Installed on the first floor, the archival section of Various Whites includes unprecedented historical materials, including rare footage of Kwon being interviewed and his studio tools, providing visitors with the opportunity to listen to the late artist explain his work and see firsthand how historical context shaped his practice. These unique reference materials will be displayed in tandem with artwork, providing a fuller picture of the artist’s profound accomplishments. An example of this is Seaside Fantasy (1958), an important early work for which Kwon received the Artist Award from the Korean Minister of Education and Culture at the National Art Exhibition. This experimental composition diverges from the traditional canon of oriental painting, evoking a surreal, psychologically charged image that illustrates the artist’s efforts to create a distinctive branch of Korean abstraction.
To coincide with the exhibition, Kukje Gallery will be mounting a companion exhibition of Kwon’s archive and work at Art Basel Hong Kong, from March 22 to 26. Titled Kwon Young-Woo Archive, this exhibition will be a part of the Kabinett sector, a new initiative premiering in Hong Kong that highlights less well-known modern and contemporary artists. Kukje Gallery/Tina Kim Gallery, the only Korean participants among the inaugural nineteen galleries exhibiting, will showcase Kwon’s painted hanji works dating from his years in Paris from 1978 to 1989. In addition, a smaller archive featuring an important artist collection of catalogues, leaflets, and articles, as well as handwritten letters and photographs will be shown. This Kabinett sector showcase will provide a unique opportunity to appreciate the development of Kwon’s practice since the inception of the Dansaekhwa movement, along with a comprehensive art historical context. The collection of ephemera creates an invaluable foundation for future scholarships on the artist, and provides the opportunity to retrace the history of Dansaekhwa on an international stage.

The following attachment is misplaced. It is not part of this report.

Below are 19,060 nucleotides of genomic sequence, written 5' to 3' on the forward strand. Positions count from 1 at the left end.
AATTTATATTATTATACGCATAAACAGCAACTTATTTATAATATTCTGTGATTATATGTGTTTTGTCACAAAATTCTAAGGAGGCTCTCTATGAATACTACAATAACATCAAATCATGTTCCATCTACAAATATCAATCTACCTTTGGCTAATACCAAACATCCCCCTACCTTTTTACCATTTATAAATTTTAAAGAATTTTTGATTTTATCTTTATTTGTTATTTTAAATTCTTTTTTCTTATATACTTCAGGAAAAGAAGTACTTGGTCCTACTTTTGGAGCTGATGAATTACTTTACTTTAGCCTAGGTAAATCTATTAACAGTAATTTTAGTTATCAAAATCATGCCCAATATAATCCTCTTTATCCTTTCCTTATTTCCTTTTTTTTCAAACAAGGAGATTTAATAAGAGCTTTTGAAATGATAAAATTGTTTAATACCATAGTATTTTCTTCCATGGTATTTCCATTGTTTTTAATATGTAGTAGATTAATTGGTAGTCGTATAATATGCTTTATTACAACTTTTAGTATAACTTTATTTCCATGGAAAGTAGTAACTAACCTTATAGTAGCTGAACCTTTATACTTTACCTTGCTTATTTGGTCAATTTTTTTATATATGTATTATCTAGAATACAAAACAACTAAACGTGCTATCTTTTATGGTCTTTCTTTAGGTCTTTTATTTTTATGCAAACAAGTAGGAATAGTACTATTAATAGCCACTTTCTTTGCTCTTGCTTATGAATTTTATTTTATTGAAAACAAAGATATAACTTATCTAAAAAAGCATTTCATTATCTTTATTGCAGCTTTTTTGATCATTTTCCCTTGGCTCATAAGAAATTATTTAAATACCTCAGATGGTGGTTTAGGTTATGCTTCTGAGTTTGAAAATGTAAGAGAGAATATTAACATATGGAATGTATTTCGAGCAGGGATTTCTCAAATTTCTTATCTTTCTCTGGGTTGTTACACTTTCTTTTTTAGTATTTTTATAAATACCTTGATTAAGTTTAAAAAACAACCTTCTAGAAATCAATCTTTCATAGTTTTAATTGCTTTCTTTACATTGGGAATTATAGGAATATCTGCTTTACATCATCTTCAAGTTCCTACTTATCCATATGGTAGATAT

Kwon Young-Woo (1926 – 2013) was part of the first class to matriculate into the College of Fine Arts, Seoul National University in 1946 and graduated with a BFA in Oriental Painting. In 1957, he graduated with an MFA in Oriental Painting from the same school. He served as a professor at the College of Art, Chung-Ang University, from 1964 to 1978, then moved to Paris, France, in 1978 to fully devote his life to art, living there until 1989.
Kwon’s major exhibitions include the 8th Tokyo Biennale (1965), the 12th São Paulo Biennial (1973), Five Korean Artists, Five Kinds of White (1975) at Tokyo Gallery, a solo exhibition at Jacques Massol Gallery in Paris in 1976, 88 Seoul Olympics: International Contemporary Art Festival (1988) in Seoul, a retrospective at the Ho-Am Art Museum in 1990, the Venice Biennale collateral event Dansaekhwa (2015) at the Palazzo Contarini-Polignac, and When Process Becomes Form: Dansaekhwa and Korean Abstraction (2016) at the Boghossian Foundation in Brussels, Belgium.
The artist received the Artist Award from the Korean Minister of Education and Culture at both the 7th and 8th National Art Exhibitions for his works Seaside Fantasy (1958) and Road to an Island (1959), respectively. He was honored as the 1998 Korean Artist of the Year and awarded the Silver Crown Medal of the Order of Cultural Merit in 2001. Kwon’s works are in the permanent collections of the National Museum of Modern and Contemporary Art; Seoul Museum of Art; Leeum, Samsung Museum of Art; and the British Museum in London. Kwon Young-Woo died in Seoul in 2013.